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Domainindex Tool Confirms Weakness ofDomain Sales in 2012

Domainindex Tool Confirms Weakness of Domain Sales in 2012 has just released a new statistical tool to track domain sales. The tool indicates that 2012 has so far has been a very weak year for the sale of domains. This confirms anecdotal evidence regarding the falloff of published deal sizes, and point to 2012 as the worst year in domaining since 2006.
We believe there are three reasons explaining this year’s dismal performance:

1) New top-level domains (TLDs) have hurt demand and therefore prices are weak. The nTLDs are considered risky by potential buyers, who are sitting on millions in investment funds. The resulting price weakness has discouraged large domainers from offering great domains, as they wait for the market to eventually rebound.

2) The current utility of new domains is low compared to other investments. With funding tight, buying domains is not currently considered a requirement for planning a new venture.

3) Privacy issues have gained increased purchase this year. We have not published any of our deals of $10,000 or higher. Furthermore, we have been involved in domain bids of up to $1 million; all domains were sold yet none of the transactions were published. In addition to concerns over taxes, buyers realize that a domain that is sold in a published transaction is harder to resell at a substantial profit. In other words, publicity hurts flipping. This trend also existed last year, so it is valid to draw comparisons between the two years.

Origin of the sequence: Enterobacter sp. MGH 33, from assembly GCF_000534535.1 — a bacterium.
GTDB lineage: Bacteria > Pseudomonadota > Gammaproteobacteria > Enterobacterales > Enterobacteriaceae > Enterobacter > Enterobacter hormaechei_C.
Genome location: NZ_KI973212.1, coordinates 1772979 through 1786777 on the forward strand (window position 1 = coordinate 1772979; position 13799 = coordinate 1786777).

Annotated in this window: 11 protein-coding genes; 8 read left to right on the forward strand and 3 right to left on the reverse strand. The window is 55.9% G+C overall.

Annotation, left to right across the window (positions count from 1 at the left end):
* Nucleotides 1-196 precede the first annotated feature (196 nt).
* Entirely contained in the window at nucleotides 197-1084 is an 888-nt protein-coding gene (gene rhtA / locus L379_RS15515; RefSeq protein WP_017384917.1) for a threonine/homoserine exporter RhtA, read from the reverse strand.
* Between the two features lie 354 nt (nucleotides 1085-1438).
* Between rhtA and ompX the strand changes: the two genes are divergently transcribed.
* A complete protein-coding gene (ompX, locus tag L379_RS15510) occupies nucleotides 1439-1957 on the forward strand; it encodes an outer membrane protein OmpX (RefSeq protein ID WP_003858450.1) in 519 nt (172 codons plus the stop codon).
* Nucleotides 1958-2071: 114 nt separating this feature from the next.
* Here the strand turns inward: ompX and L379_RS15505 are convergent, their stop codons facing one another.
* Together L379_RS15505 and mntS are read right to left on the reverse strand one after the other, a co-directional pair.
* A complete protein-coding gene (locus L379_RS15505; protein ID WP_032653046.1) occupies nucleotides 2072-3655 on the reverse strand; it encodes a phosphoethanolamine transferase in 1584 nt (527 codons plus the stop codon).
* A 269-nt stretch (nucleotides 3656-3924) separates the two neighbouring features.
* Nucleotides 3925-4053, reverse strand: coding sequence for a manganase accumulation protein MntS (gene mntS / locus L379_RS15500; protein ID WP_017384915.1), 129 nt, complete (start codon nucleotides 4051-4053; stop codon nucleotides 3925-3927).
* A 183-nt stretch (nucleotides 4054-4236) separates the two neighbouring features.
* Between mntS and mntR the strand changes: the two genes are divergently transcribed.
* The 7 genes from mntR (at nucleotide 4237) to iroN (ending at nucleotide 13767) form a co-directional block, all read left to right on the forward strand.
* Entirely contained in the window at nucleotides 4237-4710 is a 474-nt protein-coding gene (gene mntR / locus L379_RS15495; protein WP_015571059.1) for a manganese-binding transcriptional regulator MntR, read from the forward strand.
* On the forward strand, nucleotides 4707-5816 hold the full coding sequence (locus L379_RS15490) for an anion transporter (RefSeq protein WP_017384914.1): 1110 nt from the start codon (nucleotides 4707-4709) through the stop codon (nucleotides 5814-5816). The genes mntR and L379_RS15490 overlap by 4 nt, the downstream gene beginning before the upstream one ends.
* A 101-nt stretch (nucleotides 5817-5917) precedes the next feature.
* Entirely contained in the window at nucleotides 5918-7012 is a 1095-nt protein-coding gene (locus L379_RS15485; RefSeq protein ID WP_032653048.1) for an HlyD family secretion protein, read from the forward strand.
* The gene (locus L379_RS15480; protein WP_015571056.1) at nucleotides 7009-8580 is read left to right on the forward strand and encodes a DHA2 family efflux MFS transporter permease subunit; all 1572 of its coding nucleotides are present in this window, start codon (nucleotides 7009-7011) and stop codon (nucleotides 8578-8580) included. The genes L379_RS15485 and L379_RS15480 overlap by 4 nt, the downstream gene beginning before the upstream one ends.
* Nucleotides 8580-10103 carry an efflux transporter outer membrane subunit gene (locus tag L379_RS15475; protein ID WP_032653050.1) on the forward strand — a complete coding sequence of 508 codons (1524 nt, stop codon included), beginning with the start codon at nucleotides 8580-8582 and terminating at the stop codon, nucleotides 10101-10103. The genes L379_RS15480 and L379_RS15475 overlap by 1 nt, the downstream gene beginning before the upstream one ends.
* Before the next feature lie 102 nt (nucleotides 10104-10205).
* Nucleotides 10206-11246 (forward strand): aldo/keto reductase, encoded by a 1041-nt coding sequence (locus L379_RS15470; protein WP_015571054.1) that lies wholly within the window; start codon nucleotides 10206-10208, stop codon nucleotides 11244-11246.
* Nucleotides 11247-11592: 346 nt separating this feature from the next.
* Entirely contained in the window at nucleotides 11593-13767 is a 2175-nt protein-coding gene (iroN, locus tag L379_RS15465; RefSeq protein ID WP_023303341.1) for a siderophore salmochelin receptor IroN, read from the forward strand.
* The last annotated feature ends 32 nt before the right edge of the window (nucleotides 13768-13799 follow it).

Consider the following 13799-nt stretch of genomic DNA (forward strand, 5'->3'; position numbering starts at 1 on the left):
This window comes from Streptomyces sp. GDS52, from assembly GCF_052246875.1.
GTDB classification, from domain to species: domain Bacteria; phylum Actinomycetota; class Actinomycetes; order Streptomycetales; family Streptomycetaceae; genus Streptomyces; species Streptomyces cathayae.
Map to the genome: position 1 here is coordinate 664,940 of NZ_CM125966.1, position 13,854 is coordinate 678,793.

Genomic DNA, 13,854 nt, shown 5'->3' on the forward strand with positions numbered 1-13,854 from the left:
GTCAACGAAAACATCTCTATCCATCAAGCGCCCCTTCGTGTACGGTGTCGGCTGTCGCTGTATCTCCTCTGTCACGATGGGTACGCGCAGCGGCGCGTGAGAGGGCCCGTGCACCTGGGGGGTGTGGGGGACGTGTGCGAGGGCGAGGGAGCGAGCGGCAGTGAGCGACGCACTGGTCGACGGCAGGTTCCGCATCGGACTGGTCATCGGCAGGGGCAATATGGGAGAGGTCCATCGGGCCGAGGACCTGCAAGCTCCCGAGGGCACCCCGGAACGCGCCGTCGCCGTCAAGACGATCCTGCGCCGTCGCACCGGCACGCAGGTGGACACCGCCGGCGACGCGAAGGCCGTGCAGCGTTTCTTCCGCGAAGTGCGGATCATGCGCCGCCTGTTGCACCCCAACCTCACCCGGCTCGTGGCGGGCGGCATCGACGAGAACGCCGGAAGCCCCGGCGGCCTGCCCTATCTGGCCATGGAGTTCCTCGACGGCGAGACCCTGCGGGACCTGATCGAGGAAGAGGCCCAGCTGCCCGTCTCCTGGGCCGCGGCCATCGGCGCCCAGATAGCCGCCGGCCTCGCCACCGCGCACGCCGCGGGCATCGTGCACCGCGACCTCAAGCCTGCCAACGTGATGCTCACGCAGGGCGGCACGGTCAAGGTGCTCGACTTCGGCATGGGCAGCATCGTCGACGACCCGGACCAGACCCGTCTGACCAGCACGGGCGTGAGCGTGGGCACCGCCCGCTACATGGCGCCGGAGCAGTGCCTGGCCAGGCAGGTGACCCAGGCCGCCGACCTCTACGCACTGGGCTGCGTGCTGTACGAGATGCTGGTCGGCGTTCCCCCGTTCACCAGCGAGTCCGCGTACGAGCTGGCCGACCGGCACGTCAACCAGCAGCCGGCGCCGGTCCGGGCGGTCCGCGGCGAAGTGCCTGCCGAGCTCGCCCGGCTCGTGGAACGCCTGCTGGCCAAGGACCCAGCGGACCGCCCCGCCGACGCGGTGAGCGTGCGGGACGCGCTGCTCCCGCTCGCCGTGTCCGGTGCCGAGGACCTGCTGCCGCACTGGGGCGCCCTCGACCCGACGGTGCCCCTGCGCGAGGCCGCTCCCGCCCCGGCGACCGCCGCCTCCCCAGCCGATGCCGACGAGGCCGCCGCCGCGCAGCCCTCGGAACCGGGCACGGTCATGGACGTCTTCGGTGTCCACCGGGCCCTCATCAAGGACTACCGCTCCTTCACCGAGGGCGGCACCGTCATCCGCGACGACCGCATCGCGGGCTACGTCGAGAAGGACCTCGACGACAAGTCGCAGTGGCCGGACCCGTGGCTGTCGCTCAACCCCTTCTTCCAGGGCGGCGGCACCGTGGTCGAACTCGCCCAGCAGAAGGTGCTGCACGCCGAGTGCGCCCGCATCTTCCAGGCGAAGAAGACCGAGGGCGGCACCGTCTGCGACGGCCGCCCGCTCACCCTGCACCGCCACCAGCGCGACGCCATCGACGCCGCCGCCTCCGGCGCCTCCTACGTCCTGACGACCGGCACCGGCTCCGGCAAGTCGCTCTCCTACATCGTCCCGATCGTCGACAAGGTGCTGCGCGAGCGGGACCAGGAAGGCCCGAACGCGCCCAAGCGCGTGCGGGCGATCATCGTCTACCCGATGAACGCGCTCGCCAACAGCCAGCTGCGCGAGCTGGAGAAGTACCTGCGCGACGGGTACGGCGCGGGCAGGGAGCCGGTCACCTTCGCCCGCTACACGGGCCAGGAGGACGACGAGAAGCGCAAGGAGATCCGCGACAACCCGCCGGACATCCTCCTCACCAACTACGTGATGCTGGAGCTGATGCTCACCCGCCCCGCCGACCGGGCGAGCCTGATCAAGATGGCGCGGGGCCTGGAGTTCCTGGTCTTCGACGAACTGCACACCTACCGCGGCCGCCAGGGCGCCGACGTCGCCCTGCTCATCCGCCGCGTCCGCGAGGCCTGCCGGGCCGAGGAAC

It looks like we will have to wait until 2013 or even 2014 to see the market bounce back. In our opinion, big gTLDs and ccTLDs will receive a boost independent of the success or failure of nTLDs:

If nTLDs succeed, the market will be perceived as generally strong and that will help sales of old TLDs.

If nTLDs fail, investors will simply return to old TLDs and ccTLDS.

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